Here are a few key takeaways on what constitutes a great project management software tool, based on what I picked up from my last 20 or so years of project management experience – in construction, real estate, business consulting and lately, software development – and roughly 12 years of product development experience.
- 9 knowledge areas of PMI: Schedule, Cost, Scope, Risk, Quality, Communication, Procurement, Human Resource & Integration. For a project to succeed, the tool should help with more than just managing scope and communication and cover these areas, to avoid a myopic view of project management.
- Agile vs. PMI: Agile, through its innovative means, reduces or eliminates the need for close monitoring of all the 9 areas, however we still need to keep an eye on them and the system should provide an integrated way to track those that need to be monitored. The software should also provide the capability to handle different project management methodologies in one system rather than forcing users to choose one over another.
- Communication & Coordination: The key to successful project management is close communication with tasks at hand. This holds true in agile, particularly in how it eliminates documentation and other heavier monitoring. However, with larger and geographically-distributed teams, communication and coordination can become a major challenge. Unless your tool takes care of this in an integrated manner, your project can easily spin out of control.
- Project Tasks vs. Organizational Tasks: Every member of an organization needs to handle more than just project tasks, even though that might be their primary responsibility. In smaller organizations, there is always set of tasks that are strategically important but not part of any project. Most PM tools miss out in managing both kinds of tasks in a synchronized manner, to help people in their daily responsibilities.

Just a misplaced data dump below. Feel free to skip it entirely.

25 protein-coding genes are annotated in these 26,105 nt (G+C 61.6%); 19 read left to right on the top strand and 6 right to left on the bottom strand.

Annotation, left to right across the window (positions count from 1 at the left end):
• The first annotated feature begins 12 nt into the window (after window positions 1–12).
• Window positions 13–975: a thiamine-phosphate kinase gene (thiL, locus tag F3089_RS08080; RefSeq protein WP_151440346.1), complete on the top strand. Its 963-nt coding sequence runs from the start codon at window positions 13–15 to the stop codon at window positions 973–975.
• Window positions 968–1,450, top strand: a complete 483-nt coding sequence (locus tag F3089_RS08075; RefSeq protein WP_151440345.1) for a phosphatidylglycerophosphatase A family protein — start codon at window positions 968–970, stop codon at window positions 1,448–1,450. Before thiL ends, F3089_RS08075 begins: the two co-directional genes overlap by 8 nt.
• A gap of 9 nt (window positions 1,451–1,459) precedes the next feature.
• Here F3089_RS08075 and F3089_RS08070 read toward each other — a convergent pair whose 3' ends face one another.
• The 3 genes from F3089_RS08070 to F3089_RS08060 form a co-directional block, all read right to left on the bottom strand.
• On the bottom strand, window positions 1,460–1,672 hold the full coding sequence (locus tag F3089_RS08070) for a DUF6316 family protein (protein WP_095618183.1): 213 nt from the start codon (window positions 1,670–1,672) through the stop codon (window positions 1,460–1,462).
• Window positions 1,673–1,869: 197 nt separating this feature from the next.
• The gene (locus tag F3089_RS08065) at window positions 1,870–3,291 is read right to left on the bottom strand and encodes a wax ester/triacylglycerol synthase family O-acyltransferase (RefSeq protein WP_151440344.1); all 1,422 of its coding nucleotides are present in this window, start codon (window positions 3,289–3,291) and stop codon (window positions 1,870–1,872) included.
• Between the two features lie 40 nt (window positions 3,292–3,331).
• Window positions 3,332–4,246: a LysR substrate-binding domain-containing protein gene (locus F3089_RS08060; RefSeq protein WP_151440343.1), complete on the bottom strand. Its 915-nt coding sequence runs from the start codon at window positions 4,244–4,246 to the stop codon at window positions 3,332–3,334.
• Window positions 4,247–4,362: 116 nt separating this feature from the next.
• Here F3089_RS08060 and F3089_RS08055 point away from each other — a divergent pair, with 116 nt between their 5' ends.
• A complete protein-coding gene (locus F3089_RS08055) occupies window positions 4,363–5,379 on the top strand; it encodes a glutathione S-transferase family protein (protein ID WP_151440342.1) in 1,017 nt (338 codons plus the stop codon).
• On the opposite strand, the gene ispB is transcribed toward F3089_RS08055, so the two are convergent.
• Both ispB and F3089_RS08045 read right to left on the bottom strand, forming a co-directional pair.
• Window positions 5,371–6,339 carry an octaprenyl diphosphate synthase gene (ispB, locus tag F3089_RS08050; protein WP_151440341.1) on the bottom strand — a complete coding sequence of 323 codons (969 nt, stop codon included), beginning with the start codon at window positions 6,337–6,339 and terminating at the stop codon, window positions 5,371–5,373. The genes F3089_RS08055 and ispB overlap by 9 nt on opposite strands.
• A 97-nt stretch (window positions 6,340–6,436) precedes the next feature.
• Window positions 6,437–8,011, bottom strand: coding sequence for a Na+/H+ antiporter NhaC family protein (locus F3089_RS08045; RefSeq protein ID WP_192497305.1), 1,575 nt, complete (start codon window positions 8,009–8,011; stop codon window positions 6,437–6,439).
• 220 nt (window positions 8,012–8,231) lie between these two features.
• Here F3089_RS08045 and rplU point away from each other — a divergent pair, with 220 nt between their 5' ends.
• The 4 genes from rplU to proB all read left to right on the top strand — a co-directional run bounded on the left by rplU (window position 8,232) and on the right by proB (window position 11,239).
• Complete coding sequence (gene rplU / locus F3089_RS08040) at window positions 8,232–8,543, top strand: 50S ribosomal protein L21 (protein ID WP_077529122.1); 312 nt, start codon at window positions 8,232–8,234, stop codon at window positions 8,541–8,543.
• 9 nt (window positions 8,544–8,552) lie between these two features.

- Ease of Use: I have used some very sophisticated software, but they are so difficult to install, implement and understand that a major part of my time goes into learning them. Add to that the fact that human error is highly likely during use because of their complexity. A good tool should be intuitive enough, should not take more than couple of hours to get used to, and should feel natural while using on day-to-day execution of a project. The social aspects in software today are also very interesting to induce improved usage and communication, the latter being the key to success.
I can go on with more points to add to the list, but that might just dilute the value of each item above. There is not one way to handle all projects well, and some models like the Diamond Model for project analysis can be a helpful tool to understand and segregate the sub-modules/systems by its profile and manage appropriately to improve success rate. Of course this is not up to the software to analyze and decide, but the people in charge of the project. However, when project leaders decide on a methodology, the tool should provide enough flexibility to manage the project and its parts in an integrated manner, and the tool should be suitable for the increasingly global team structure.
We at Xamun designed our product with most of these points in mind, and we are continuously improving on it as we gather more inputs from our users. We hope to hear from you soon about your Xamun experience, so you can also be part of our product development journey.